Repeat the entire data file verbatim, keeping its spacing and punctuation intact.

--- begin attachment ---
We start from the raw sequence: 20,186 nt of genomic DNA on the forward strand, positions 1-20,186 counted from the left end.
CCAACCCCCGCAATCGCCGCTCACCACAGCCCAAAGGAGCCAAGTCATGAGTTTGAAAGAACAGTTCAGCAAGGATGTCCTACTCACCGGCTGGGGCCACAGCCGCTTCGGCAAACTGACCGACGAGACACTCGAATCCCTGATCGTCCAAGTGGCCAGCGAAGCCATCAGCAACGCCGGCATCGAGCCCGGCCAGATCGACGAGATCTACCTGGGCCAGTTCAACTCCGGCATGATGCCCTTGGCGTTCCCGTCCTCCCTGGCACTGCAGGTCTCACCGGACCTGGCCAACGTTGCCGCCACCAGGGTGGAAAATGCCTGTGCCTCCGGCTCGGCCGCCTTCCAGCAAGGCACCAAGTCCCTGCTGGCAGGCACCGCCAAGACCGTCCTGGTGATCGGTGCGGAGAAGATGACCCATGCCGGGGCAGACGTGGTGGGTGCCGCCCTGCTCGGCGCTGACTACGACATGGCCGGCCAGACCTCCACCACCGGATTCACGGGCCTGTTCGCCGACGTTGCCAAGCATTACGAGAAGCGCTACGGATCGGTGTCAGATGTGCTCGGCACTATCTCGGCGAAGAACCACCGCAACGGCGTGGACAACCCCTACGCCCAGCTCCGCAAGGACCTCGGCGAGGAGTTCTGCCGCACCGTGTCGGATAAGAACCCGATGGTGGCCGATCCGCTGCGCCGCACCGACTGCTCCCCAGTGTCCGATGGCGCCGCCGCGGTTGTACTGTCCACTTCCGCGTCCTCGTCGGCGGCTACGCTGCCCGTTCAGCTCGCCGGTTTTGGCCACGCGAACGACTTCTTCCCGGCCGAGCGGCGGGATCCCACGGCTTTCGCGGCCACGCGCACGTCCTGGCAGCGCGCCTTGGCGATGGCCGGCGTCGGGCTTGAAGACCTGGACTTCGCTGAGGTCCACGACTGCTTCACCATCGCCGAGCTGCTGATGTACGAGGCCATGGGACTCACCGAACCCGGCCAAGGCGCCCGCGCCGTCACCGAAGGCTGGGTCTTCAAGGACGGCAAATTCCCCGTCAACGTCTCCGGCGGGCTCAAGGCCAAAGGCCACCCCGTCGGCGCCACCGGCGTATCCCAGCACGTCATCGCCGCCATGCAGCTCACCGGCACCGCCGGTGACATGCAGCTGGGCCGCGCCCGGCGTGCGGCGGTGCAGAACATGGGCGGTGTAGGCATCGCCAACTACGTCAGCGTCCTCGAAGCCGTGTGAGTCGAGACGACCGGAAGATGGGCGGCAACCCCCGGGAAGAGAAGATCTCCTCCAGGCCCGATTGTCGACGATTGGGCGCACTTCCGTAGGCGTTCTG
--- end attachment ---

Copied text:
We start from the raw sequence: 20,186 nt of genomic DNA on the forward strand, positions 1-20,186 counted from the left end.
CCAACCCCCGCAATCGCCGCTCACCACAGCCCAAAGGAGCCAAGTCATGAGTTTGAAAGAACAGTTCAGCAAGGATGTCCTACTCACCGGCTGGGGCCACAGCCGCTTCGGCAAACTGACCGACGAGACACTCGAATCCCTGATCGTCCAAGTGGCCAGCGAAGCCATCAGCAACGCCGGCATCGAGCCCGGCCAGATCGACGAGATCTACCTGGGCCAGTTCAACTCCGGCATGATGCCCTTGGCGTTCCCGTCCTCCCTGGCACTGCAGGTCTCACCGGACCTGGCCAACGTTGCCGCCACCAGGGTGGAAAATGCCTGTGCCTCCGGCTCGGCCGCCTTCCAGCAAGGCACCAAGTCCCTGCTGGCAGGCACCGCCAAGACCGTCCTGGTGATCGGTGCGGAGAAGATGACCCATGCCGGGGCAGACGTGGTGGGTGCCGCCCTGCTCGGCGCTGACTACGACATGGCCGGCCAGACCTCCACCACCGGATTCACGGGCCTGTTCGCCGACGTTGCCAAGCATTACGAGAAGCGCTACGGATCGGTGTCAGATGTGCTCGGCACTATCTCGGCGAAGAACCACCGCAACGGCGTGGACAACCCCTACGCCCAGCTCCGCAAGGACCTCGGCGAGGAGTTCTGCCGCACCGTGTCGGATAAGAACCCGATGGTGGCCGATCCGCTGCGCCGCACCGACTGCTCCCCAGTGTCCGATGGCGCCGCCGCGGTTGTACTGTCCACTTCCGCGTCCTCGTCGGCGGCTACGCTGCCCGTTCAGCTCGCCGGTTTTGGCCACGCGAACGACTTCTTCCCGGCCGAGCGGCGGGATCCCACGGCTTTCGCGGCCACGCGCACGTCCTGGCAGCGCGCCTTGGCGATGGCCGGCGTCGGGCTTGAAGACCTGGACTTCGCTGAGGTCCACGACTGCTTCACCATCGCCGAGCTGCTGATGTACGAGGCCATGGGACTCACCGAACCCGGCCAAGGCGCCCGCGCCGTCACCGAAGGCTGGGTCTTCAAGGACGGCAAATTCCCCGTCAACGTCTCCGGCGGGCTCAAGGCCAAAGGCCACCCCGTCGGCGCCACCGGCGTATCCCAGCACGTCATCGCCGCCATGCAGCTCACCGGCACCGCCGGTGACATGCAGCTGGGCCGCGCCCGGCGTGCGGCGGTGCAGAACATGGGCGGTGTAGGCATCGCCAACTACGTCAGCGTCCTCGAAGCCGTGTGAGTCGAGACGACCGGAAGATGGGCGGCAACCCCCGGGAAGAGAAGATCTCCTCCAGGCCCGATTGTCGACGATTGGGCGCACTTCCGTAGGCGTTCTG